Sydnor, the American emigrant in 1665 or 1666, originally used Sidnor for the
first few years in Virginia. Thereafter
changing the I to a y
name Sydnor has never been confused with Sydney or Sidney, a name that was
derived from St Deny, the patron saint of France.
The Derivation of the
phonetic equivalents of Sydnor are found in two European countries other than
England. These are discussed below.
The name Sydnor and its phonetic spellings probably derive from two
fundamental roots of the Indo-European language.
sed: put down. This
root has developed in three ways: (1) to put down the buttocks--stop, sit,
dwell; (2) to put down the foot--walk, go; and (3) to put down the fists or
ner: below; to the left;
towards the left facing the sunrise, hence north.
These original Indo-European words were used to
define material objects or specific events that impinged directly upon the
senses or immediate emotions. Both
root words, sed and ner, have been used separately and frequently as parts of placenames
in all of the regions of the world which use the descended languages from the
Indo-European. How the specific
combination as used in England evolved is not known.
Whether the English place name was imported from France, Germany, Poland,
or some other part is uncertain.
Many of the early variants of Sydnor derive from
phonetic spellings. (It is said
that Shakespeare, a man with some skill with words, signed his own name five
different ways.) Since reading and
writing were not useful skills for most of the population, few learned the
skills. Except where one was a
member of the clergy or practicing law for example, first names, and surnames as
first used in the 13th and 14th centuries, were left to whatever phonetic
spelling skills were known to a clerk after hearing a person pronounce it.
Thus, for example in English, there are the frequent substitutions of i
for y and y for i; d for t
and t for d; o, ou,
The scribe had to deal with a wide range of
dialects. Missing teeth and wills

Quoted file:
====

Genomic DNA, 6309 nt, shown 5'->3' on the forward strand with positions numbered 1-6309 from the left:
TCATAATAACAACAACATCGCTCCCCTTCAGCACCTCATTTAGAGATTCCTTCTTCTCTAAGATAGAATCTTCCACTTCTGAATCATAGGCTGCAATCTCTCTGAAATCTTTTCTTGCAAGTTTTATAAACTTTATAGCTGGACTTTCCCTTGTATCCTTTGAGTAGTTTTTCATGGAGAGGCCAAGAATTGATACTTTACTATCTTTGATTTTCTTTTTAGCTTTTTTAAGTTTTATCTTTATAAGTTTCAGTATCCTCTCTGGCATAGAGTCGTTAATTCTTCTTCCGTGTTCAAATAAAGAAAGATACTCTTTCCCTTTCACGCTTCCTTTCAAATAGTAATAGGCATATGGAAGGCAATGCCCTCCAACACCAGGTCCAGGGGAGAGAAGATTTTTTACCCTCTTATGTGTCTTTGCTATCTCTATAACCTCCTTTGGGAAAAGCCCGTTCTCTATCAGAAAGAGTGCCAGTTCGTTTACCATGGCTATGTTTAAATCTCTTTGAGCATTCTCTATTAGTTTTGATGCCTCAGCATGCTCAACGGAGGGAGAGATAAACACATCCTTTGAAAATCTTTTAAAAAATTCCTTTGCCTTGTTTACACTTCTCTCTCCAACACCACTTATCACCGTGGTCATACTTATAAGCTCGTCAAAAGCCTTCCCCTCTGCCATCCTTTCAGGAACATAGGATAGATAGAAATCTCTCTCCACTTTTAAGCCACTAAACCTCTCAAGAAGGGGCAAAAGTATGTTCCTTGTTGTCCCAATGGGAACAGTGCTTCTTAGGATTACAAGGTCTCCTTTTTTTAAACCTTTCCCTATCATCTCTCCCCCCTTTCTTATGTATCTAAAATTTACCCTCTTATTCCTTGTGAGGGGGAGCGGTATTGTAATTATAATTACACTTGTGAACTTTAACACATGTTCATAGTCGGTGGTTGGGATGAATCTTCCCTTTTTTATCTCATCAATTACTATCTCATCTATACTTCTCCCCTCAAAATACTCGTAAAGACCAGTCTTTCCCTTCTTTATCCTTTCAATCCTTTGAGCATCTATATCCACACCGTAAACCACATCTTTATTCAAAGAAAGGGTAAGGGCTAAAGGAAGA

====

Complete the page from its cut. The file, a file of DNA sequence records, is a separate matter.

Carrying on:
taken from a deathbed added to variety. Another
source of disorder, aside from the errors of tedium, came from the several times
a document was copied by hand before being set in the form we might find it
today. For those who have read the
medieval and early English scripts, the miracle is the accuracy that does exist.
In searching records, one must check indices for a
number of variants due to the use of phonetic spelling, the lack of standard
spelling, and scribal misciphers. Sydnor, Sednor, Sedenore, Setnor, Setenore,
Sidnor, Sydgore, Sygnor, and Syndre
are all possibly variants from the same root.
Even Senor occurs as a scribal error.
There are good reasons for ignoring Syder, Sigor,
Siggor, Sidney, Sydney, Seten, Setene, Sidham, and many others which have a
different genesis and thereby lines of descent.
For instance, Sydney is English for St Denis who is the patron saint of
France. Snider or Snyder, the
plague of modern Sydnors, is not a problem because it is not found.
None of the surname Sydnor is known among those
living in England today.
Perhaps the reader can appreciate the time required to check each
index, then extrapolate that to the thousands that were searched.
The Origins of English Words, A
Discursive Dictionary of Indo-European Roots;,
Joseph T. Shipley (1984); also The
Place Names of Sussex;, ed. A. Mawer & F. M. Stenton (1929), English
Place Name Society;, v.6, p.339 and v.15, p.xxxxi.